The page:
A Theory of Justice
John Rawls aims to express an essential part of the common core of the democratic tradition—justice as fairness—and to provide an alternative to utilitarianism, which had dominated the Anglo-Saxon tradition of political thought since the nineteenth century. Rawls substitutes the ideal of the social contract as a more satisfactory account of the basic rights and liberties of citizens as free and equal persons. “Each person,” writes Rawls, “possesses an inviolability founded on justice that even the welfare of society as a whole cannot override.” Advancing the ideas of Rousseau, Kant, Emerson, and Lincoln, Rawls’s theory is as powerful today as it was when first published. Though the revised edition of A Theory of Justice, published in 1999, is the definitive statement of Rawls’s view, much of the extensive literature on his theory refers to the original. This first edition is available for scholars and serious students of Rawls’s work.
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designed to advance the good of its members but when it is also effectively regulated by a public conception of justice . That is , it is a society in which ( 1 ) everyone accepts and knows that the others accept the same principles of ...
It is evident that this definition is framed to apply to actions , and persons are thought to be just insofar as they have , as one of the permanent elements of their character , a steady and effective desire to act justly .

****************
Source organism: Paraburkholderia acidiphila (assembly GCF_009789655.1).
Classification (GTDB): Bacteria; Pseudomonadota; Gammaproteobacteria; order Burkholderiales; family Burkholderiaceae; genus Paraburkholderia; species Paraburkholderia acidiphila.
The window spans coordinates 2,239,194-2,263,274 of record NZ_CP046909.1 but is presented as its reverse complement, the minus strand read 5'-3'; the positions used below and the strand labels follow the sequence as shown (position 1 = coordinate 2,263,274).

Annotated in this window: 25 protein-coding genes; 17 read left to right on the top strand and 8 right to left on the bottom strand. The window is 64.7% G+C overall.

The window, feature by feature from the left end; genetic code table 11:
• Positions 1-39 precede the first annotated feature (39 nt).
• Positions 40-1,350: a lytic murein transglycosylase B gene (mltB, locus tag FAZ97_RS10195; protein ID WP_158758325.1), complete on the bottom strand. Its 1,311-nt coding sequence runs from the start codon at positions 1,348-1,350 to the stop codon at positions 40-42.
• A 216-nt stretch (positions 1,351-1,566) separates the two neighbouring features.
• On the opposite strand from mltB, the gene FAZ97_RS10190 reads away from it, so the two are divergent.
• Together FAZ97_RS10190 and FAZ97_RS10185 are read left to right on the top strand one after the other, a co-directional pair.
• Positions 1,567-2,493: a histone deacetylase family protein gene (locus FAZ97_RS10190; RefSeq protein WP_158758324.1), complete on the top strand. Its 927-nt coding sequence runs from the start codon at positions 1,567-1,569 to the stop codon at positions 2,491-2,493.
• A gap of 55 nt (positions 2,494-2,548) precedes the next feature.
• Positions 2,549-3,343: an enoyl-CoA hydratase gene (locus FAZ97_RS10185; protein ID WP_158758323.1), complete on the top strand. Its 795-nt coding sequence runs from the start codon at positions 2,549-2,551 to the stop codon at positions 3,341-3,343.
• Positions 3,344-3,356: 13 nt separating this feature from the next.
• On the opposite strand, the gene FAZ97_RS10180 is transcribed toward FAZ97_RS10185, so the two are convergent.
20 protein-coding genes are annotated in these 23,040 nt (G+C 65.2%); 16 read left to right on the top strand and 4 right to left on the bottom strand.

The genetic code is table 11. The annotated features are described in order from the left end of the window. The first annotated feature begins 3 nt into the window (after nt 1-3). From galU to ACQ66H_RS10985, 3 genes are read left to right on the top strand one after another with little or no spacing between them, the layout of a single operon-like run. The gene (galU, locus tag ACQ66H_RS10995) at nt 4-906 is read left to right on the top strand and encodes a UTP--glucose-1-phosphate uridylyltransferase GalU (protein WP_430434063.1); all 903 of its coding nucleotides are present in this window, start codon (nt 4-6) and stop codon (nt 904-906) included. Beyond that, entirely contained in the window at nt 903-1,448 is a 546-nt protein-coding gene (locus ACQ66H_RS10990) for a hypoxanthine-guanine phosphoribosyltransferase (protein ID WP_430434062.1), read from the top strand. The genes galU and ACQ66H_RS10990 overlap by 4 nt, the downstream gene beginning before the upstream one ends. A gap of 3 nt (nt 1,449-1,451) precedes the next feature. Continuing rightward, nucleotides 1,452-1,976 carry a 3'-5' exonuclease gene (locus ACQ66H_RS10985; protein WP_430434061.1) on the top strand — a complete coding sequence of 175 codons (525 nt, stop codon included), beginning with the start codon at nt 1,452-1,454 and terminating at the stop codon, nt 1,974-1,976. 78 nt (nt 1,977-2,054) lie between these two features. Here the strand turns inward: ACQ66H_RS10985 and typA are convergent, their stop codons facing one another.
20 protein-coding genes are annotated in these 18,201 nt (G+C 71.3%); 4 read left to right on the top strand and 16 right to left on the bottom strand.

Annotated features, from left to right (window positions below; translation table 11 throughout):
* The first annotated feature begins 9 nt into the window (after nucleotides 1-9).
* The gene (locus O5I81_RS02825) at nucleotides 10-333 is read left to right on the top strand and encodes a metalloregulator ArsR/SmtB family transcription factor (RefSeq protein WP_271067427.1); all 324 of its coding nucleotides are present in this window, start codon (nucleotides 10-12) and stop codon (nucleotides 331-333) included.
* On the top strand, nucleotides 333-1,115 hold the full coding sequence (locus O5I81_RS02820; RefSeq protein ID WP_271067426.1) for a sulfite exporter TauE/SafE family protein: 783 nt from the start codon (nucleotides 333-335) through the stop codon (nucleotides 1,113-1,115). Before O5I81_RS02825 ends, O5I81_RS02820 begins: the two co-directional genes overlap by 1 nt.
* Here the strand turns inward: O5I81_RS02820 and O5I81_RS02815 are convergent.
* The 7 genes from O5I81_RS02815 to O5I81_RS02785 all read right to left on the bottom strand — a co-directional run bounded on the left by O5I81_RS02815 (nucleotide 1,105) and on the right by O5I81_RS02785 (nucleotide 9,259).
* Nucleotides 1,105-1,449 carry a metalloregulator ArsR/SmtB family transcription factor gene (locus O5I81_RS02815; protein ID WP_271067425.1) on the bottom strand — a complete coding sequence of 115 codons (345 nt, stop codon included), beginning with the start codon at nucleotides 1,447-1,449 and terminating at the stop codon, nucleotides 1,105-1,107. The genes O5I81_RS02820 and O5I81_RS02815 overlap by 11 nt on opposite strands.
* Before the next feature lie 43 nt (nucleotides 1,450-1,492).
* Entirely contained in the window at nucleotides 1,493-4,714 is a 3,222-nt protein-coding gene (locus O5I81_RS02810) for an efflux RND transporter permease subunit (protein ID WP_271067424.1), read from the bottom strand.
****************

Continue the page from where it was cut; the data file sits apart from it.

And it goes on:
Moreover , the concept of rationality must be interpreted as far as possible in the narrow sense , standard in economic theory , of taking the most effective means to given ends . I shall modify this concept to some extent ...
35–41 , 115–121 , where analogous restrictions are introduced by the concept of the effective average . Robert Nozick discusses some of the problems in developing this kind of intuitionism in “ Moral Complications and Moral Structures ...
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Review: A Theory of JusticeUser Review - Alex L - Goodreads
BLEH. Never taking a political theory class again. But this book was rather odd...i liked the ideas he proposed, but it wasn't as enjoyable of a read as i thought it would be. Not really my subject matter. Read full review